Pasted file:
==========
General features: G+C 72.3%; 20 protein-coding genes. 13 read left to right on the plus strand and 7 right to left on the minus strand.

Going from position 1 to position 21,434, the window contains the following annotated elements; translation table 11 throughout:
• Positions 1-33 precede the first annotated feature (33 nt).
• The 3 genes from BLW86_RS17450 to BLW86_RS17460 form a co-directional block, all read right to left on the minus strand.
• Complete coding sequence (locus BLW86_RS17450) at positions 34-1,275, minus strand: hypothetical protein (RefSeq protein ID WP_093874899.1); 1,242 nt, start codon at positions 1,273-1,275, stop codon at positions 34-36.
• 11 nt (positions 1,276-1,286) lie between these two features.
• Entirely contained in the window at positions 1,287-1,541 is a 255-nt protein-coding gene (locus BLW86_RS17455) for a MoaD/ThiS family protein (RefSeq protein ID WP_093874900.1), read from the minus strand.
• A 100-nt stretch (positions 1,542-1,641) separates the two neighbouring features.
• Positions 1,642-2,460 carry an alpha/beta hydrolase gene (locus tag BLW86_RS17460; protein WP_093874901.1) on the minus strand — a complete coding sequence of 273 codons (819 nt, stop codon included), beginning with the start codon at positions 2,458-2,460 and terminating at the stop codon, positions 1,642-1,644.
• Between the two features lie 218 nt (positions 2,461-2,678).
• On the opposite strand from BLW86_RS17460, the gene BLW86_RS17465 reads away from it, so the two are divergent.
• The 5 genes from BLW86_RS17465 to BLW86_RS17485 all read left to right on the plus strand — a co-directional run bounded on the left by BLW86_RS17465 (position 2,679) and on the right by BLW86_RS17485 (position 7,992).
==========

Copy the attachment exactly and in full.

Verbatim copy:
General features: G+C 72.3%; 20 protein-coding genes. 13 read left to right on the plus strand and 7 right to left on the minus strand.

Going from position 1 to position 21,434, the window contains the following annotated elements; translation table 11 throughout:
• Positions 1-33 precede the first annotated feature (33 nt).
• The 3 genes from BLW86_RS17450 to BLW86_RS17460 form a co-directional block, all read right to left on the minus strand.
• Complete coding sequence (locus BLW86_RS17450) at positions 34-1,275, minus strand: hypothetical protein (RefSeq protein ID WP_093874899.1); 1,242 nt, start codon at positions 1,273-1,275, stop codon at positions 34-36.
• 11 nt (positions 1,276-1,286) lie between these two features.
• Entirely contained in the window at positions 1,287-1,541 is a 255-nt protein-coding gene (locus BLW86_RS17455) for a MoaD/ThiS family protein (RefSeq protein ID WP_093874900.1), read from the minus strand.
• A 100-nt stretch (positions 1,542-1,641) separates the two neighbouring features.
• Positions 1,642-2,460 carry an alpha/beta hydrolase gene (locus tag BLW86_RS17460; protein WP_093874901.1) on the minus strand — a complete coding sequence of 273 codons (819 nt, stop codon included), beginning with the start codon at positions 2,458-2,460 and terminating at the stop codon, positions 1,642-1,644.
• Between the two features lie 218 nt (positions 2,461-2,678).
• On the opposite strand from BLW86_RS17460, the gene BLW86_RS17465 reads away from it, so the two are divergent.
• The 5 genes from BLW86_RS17465 to BLW86_RS17485 all read left to right on the plus strand — a co-directional run bounded on the left by BLW86_RS17465 (position 2,679) and on the right by BLW86_RS17485 (position 7,992).